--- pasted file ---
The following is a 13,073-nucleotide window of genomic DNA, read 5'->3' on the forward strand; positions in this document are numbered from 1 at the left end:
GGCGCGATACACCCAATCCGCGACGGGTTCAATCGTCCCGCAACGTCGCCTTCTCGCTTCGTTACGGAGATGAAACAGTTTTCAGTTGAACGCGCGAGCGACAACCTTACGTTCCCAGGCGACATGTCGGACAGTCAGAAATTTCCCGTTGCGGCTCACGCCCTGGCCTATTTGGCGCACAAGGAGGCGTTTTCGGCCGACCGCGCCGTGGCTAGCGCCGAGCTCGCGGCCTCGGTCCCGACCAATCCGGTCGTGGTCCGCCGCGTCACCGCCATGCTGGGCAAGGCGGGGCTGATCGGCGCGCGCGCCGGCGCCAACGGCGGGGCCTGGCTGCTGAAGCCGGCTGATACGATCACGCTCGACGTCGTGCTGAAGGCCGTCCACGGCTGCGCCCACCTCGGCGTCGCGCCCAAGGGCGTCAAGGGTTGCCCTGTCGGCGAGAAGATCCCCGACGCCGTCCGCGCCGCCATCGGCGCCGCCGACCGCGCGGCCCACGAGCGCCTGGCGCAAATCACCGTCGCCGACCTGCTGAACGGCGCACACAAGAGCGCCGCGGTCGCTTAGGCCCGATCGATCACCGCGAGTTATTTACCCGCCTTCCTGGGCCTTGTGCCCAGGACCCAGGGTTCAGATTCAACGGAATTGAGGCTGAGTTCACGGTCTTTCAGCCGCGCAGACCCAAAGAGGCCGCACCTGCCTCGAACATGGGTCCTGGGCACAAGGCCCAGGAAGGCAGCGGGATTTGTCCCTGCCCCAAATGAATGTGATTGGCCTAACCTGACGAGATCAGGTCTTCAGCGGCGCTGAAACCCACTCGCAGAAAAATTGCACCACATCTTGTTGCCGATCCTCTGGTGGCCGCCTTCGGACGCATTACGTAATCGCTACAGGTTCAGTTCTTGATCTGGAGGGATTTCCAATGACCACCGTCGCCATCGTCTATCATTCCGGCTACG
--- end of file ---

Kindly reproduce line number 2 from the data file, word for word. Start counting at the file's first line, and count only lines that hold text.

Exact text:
GGCGCGATACACCCAATCCGCGACGGGTTCAATCGTCCCGCAACGTCGCCTTCTCGCTTCGTTACGGAGATGAAACAGTTTTCAGTTGAACGCGCGAGCGACAACCTTACGTTCCCAGGCGACATGTCGGACAGTCAGAAATTTCCCGTTGCGGCTCACGCCCTGGCCTATTTGGCGCACAAGGAGGCGTTTTCGGCCGACCGCGCCGTGGCTAGCGCCGAGCTCGCGGCCTCGGTCCCGACCAATCCGGTCGTGGTCCGCCGCGTCACCGCCATGCTGGGCAAGGCGGGGCTGATCGGCGCGCGCGCCGGCGCCAACGGCGGGGCCTGGCTGCTGAAGCCGGCTGATACGATCACGCTCGACGTCGTGCTGAAGGCCGTCCACGGCTGCGCCCACCTCGGCGTCGCGCCCAAGGGCGTCAAGGGTTGCCCTGTCGGCGAGAAGATCCCCGACGCCGTCCGCGCCGCCATCGGCGCCGCCGACCGCGCGGCCCACGAGCGCCTGGCGCAAATCACCGTCGCCGACCTGCTGAACGGCGCACACAAGAGCGCCGCGGTCGCTTAGGCCCGATCGATCACCGCGAGTTATTTACCCGCCTTCCTGGGCCTTGTGCCCAGGACCCAGGGTTCAGATTCAACGGAATTGAGGCTGAGTTCACGGTCTTTCAGCCGCGCAGACCCAAAGAGGCCGCACCTGCCTCGAACATGGGTCCTGGGCACAAGGCCCAGGAAGGCAGCGGGATTTGTCCCTGCCCCAAATGAATGTGATTGGCCTAACCTGACGAGATCAGGTCTTCAGCGGCGCTGAAACCCACTCGCAGAAAAATTGCACCACATCTTGTTGCCGATCCTCTGGTGGCCGCCTTCGGACGCATTACGTAATCGCTACAGGTTCAGTTCTTGATCTGGAGGGATTTCCAATGACCACCGTCGCCATCGTCTATCATTCCGGCTACG